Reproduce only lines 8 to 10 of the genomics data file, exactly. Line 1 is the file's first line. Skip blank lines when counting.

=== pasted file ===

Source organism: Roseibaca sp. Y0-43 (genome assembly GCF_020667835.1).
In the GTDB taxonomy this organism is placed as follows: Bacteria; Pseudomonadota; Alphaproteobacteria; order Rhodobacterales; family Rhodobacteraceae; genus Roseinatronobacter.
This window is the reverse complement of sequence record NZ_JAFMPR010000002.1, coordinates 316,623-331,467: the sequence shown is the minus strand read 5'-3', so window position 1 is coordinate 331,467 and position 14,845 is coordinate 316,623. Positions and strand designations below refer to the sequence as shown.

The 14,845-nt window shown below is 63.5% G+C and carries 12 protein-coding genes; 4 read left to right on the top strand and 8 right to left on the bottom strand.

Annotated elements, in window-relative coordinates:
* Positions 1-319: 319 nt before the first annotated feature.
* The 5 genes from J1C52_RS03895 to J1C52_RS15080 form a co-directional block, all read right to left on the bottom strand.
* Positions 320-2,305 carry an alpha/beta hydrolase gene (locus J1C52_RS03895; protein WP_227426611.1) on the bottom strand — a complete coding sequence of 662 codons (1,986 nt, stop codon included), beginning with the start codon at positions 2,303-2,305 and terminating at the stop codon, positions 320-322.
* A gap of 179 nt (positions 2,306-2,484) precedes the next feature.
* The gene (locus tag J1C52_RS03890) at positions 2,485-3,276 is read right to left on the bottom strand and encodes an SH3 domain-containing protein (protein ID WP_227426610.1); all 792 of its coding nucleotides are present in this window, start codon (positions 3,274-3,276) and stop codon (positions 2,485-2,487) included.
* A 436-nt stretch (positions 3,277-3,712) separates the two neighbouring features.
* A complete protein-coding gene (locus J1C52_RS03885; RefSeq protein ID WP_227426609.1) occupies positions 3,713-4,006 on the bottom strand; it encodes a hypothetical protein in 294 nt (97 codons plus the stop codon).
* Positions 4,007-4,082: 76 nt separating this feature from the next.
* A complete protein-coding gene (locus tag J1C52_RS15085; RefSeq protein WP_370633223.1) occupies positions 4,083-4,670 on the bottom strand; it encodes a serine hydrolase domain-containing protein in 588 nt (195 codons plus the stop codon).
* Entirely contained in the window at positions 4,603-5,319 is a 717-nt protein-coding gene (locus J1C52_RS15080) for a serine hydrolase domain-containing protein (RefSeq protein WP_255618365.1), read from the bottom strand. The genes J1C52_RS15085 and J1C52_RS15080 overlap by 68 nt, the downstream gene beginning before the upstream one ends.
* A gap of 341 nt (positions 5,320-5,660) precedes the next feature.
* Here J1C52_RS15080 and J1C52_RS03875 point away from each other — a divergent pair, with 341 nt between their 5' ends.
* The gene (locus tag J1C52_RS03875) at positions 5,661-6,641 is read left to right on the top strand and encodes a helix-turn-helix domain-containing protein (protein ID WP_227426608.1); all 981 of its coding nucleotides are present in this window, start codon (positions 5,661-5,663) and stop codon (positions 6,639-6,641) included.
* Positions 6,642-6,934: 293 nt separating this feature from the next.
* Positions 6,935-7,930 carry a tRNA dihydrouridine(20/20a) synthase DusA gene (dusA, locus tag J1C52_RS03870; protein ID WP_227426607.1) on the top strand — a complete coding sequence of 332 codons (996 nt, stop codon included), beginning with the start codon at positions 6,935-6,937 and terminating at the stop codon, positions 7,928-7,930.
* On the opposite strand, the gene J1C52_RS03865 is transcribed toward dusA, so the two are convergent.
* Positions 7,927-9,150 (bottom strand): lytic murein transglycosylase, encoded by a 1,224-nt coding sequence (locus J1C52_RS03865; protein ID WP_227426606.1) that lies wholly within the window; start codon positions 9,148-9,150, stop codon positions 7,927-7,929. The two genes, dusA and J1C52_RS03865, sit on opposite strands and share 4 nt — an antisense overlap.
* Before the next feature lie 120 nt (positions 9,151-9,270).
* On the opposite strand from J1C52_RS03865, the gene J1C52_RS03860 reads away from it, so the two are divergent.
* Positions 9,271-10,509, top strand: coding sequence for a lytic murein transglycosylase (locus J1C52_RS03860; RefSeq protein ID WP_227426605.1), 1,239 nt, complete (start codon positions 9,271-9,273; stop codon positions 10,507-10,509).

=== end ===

* Positions 320-2,305 carry an alpha/beta hydrolase gene (locus J1C52_RS03895; protein WP_227426611.1) on the bottom strand — a complete coding sequence of 662 codons (1,986 nt, stop codon included), beginning with the start codon at positions 2,303-2,305 and terminating at the stop codon, positions 320-322.
* A gap of 179 nt (positions 2,306-2,484) precedes the next feature.
* The gene (locus tag J1C52_RS03890) at positions 2,485-3,276 is read right to left on the bottom strand and encodes an SH3 domain-containing protein (protein ID WP_227426610.1); all 792 of its coding nucleotides are present in this window, start codon (positions 3,274-3,276) and stop codon (positions 2,485-2,487) included.